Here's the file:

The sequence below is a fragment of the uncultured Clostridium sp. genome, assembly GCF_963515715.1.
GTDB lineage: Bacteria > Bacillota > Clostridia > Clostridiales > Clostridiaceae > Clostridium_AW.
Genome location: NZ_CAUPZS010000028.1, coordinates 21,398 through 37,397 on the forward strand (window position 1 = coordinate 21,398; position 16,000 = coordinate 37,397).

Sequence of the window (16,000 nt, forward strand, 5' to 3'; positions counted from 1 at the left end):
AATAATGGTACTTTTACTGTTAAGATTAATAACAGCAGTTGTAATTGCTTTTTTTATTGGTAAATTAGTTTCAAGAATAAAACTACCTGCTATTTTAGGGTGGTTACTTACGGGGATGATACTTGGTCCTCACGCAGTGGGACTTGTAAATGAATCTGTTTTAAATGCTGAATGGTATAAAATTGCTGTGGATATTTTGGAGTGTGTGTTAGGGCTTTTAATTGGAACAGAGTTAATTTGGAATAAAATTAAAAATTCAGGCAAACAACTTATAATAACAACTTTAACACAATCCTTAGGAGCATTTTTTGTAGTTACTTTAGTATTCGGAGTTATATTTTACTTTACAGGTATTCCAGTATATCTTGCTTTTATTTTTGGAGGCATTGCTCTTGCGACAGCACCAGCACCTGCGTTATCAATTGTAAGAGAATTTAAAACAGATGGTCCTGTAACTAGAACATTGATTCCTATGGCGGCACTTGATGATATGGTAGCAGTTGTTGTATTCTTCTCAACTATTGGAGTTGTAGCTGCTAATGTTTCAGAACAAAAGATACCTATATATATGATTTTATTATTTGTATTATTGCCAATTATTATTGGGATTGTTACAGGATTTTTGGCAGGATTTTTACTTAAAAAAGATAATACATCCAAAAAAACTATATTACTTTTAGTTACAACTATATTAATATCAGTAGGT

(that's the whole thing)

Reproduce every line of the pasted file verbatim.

The sequence below is a fragment of the uncultured Clostridium sp. genome, assembly GCF_963515715.1.
GTDB lineage: Bacteria > Bacillota > Clostridia > Clostridiales > Clostridiaceae > Clostridium_AW.
Genome location: NZ_CAUPZS010000028.1, coordinates 21,398 through 37,397 on the forward strand (window position 1 = coordinate 21,398; position 16,000 = coordinate 37,397).

Sequence of the window (16,000 nt, forward strand, 5' to 3'; positions counted from 1 at the left end):
AATAATGGTACTTTTACTGTTAAGATTAATAACAGCAGTTGTAATTGCTTTTTTTATTGGTAAATTAGTTTCAAGAATAAAACTACCTGCTATTTTAGGGTGGTTACTTACGGGGATGATACTTGGTCCTCACGCAGTGGGACTTGTAAATGAATCTGTTTTAAATGCTGAATGGTATAAAATTGCTGTGGATATTTTGGAGTGTGTGTTAGGGCTTTTAATTGGAACAGAGTTAATTTGGAATAAAATTAAAAATTCAGGCAAACAACTTATAATAACAACTTTAACACAATCCTTAGGAGCATTTTTTGTAGTTACTTTAGTATTCGGAGTTATATTTTACTTTACAGGTATTCCAGTATATCTTGCTTTTATTTTTGGAGGCATTGCTCTTGCGACAGCACCAGCACCTGCGTTATCAATTGTAAGAGAATTTAAAACAGATGGTCCTGTAACTAGAACATTGATTCCTATGGCGGCACTTGATGATATGGTAGCAGTTGTTGTATTCTTCTCAACTATTGGAGTTGTAGCTGCTAATGTTTCAGAACAAAAGATACCTATATATATGATTTTATTATTTGTATTATTGCCAATTATTATTGGGATTGTTACAGGATTTTTGGCAGGATTTTTACTTAAAAAAGATAATACATCCAAAAAAACTATATTACTTTTAGTTACAACTATATTAATATCAGTAGGT